If you’re tired of that angry feeling and tired of being held in place, notice that it’s your conditioning that’s arguing for your limitations keeping you stuck and angry.

If you just got angry about this post and went into justification mode about your prejudice, you need attention the most – your attention. Notice that you are the source of your own anger and your own stuckness.

If you ever get that recognition, you are at the threshold of change where prejudice starts to come unglued and you are on your way to no longer being stuck and angry.

All the best,


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January 13, 2015

Formula for Fresh

Filed under: John Morgan's Blog — John Morgan @ 7:42 am

C513775 mHave things gotten stale? The following is a formula for freshening up. Note: It’s nice to know about the formula but it only works if we use it.

We are either reacting or responding to the ever-present stimulus known as Reality. Think of reality as a carrot that’s always dangling in front of us. Each day our life is filled with unforeseen and abundant realities, and how we answer them determines the freshness of our life. We can have a very predictable, repeatable existence or we can create our lives each moment. The path we wind up on is directly caused by a reaction or a response.

Reactions have us “re-acting” the same way again. We act like the actor who can only play one role. No creativity comes from a reaction, only predictability. We have been conditioned to give the same reaction to the same stimulus and haven’t noticed how stale we’ve become.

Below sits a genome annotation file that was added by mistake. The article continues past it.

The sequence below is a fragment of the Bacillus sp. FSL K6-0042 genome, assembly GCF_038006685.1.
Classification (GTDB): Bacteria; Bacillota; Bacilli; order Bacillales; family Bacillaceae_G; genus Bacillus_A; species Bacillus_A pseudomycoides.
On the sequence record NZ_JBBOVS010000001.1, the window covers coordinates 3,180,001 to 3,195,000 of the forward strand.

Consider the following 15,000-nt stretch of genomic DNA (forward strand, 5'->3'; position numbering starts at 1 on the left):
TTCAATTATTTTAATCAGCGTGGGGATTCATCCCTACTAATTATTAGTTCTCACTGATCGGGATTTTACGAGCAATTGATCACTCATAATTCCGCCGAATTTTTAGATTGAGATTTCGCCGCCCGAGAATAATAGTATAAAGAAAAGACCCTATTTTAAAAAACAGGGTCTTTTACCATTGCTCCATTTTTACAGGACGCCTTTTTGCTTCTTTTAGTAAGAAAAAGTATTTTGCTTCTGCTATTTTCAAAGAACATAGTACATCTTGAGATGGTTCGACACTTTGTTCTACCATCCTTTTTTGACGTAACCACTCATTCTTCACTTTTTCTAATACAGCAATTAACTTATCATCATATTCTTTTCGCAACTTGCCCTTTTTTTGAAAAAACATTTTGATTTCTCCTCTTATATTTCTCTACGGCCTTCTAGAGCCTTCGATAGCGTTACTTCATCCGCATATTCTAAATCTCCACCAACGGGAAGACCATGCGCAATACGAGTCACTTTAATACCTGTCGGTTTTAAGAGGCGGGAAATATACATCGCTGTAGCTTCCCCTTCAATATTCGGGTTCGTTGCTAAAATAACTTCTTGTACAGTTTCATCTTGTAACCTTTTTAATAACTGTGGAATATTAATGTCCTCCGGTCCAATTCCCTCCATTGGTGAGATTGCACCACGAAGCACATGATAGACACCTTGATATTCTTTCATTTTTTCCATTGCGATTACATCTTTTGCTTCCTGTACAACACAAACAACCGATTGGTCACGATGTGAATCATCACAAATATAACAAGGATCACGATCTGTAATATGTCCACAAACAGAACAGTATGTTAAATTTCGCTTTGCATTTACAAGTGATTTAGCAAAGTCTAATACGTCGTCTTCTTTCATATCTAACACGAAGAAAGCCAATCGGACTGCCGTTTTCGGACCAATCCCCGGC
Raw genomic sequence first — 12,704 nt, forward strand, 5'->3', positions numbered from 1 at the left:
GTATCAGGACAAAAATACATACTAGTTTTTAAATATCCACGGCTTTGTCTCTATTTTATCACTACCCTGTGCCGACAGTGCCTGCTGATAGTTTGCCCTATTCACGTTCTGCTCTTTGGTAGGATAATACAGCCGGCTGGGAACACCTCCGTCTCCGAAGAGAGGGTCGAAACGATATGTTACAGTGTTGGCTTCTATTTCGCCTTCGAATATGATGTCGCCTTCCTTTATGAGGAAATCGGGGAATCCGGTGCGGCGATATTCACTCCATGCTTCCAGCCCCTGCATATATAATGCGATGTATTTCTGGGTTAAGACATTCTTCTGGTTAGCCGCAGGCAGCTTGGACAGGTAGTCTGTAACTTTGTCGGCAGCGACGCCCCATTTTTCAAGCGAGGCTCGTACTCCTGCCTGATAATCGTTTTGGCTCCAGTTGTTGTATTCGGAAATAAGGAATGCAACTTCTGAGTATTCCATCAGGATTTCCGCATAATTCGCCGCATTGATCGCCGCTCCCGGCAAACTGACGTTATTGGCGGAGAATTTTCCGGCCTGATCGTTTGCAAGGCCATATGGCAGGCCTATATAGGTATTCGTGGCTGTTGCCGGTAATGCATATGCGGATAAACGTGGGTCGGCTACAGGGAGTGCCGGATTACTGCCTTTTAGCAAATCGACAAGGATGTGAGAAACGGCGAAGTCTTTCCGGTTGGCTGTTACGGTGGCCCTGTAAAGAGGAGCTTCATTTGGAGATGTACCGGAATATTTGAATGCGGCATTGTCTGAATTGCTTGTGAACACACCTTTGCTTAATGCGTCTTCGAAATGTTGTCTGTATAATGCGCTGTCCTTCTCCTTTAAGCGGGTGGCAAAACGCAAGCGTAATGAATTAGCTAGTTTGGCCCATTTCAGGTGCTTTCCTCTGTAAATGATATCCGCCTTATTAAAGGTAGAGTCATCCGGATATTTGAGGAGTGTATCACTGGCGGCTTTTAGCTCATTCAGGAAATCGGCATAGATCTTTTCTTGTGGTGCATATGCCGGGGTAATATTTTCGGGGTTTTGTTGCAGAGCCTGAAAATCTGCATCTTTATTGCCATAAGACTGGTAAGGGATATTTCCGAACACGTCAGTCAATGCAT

A reaction is a remedy we’ve used before – a remedy that may not be working now. We get so caught up in our reaction (the way it’s supposed to be) that we don’t notice we’re not being rewarded anymore.

If your life has you taken down the “dead-end stale trail,” you are a victim of your reactions. You have defaulted to one way of reacting. It seems like the only way, even though you know it’s tired and worn out. You need a creative intervention.

Creativity (Freshness) is the result of a RESPONSE.

There is magic in a response because it allows you to cross the border into creativity and find solutions reactions never look for.

Reminds me of a story I’ve told before . . .

About 30 years ago I was conducting a seminar for a computer company in Augusta, Maine. I was discussing the difference between a reaction and a response. I asked a young strapping lad of 28 what he would do if someone called him a derogatory name. He said, “I’d whack them.” I then asked him if he knew who Billy Martin was. He said, “He’s the former manager of the New York Yankees.” I asked if he knew how old Billy was. He said, “Late 50′s.” I further probed if he knew anything else about Billy. He said, “Yea, he gets in fights in bars.” I then asked him if he would be getting in fights in bars when he was 58. He said, “no way.” I then asked, “What magical metamorphosis is going to happen between now and then to keep you from whacking people who call you names?” I then added, “What if when someone calls you a name, you pause and then say, “if you knew me a little better, you may like me more’.” He smiled and he got it.

There is a stimulus (Reality) and there is a conditioned reaction (what you normally do). When you take time to choose a response, you are making life easier and more fresh. You acknowledge reality but you choose not to fight with it because you will always lose.

Before I knew about responding to reality, I felt locked in to some predestined plan that just didn’t feel right for me. I found that most people are under that locked-in delusion and response is the universal remedy – a passport to a life of fresh creativity.

Remembering to use the formula will be your biggest challenge because our reactions are so familiar to us. Noticing your reactions and interrupting them while they are happening, and coming up with a response instead, puts you at the doorstep of fresh.

A fresh response will have “humdrum” leave town with “stale” on its tail.

All the best,


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January 12, 2015

Owning Up

Filed under: John Morgan's Blog — John Morgan @ 8:21 am

0Who doesn’t have problems? Dead people, of course.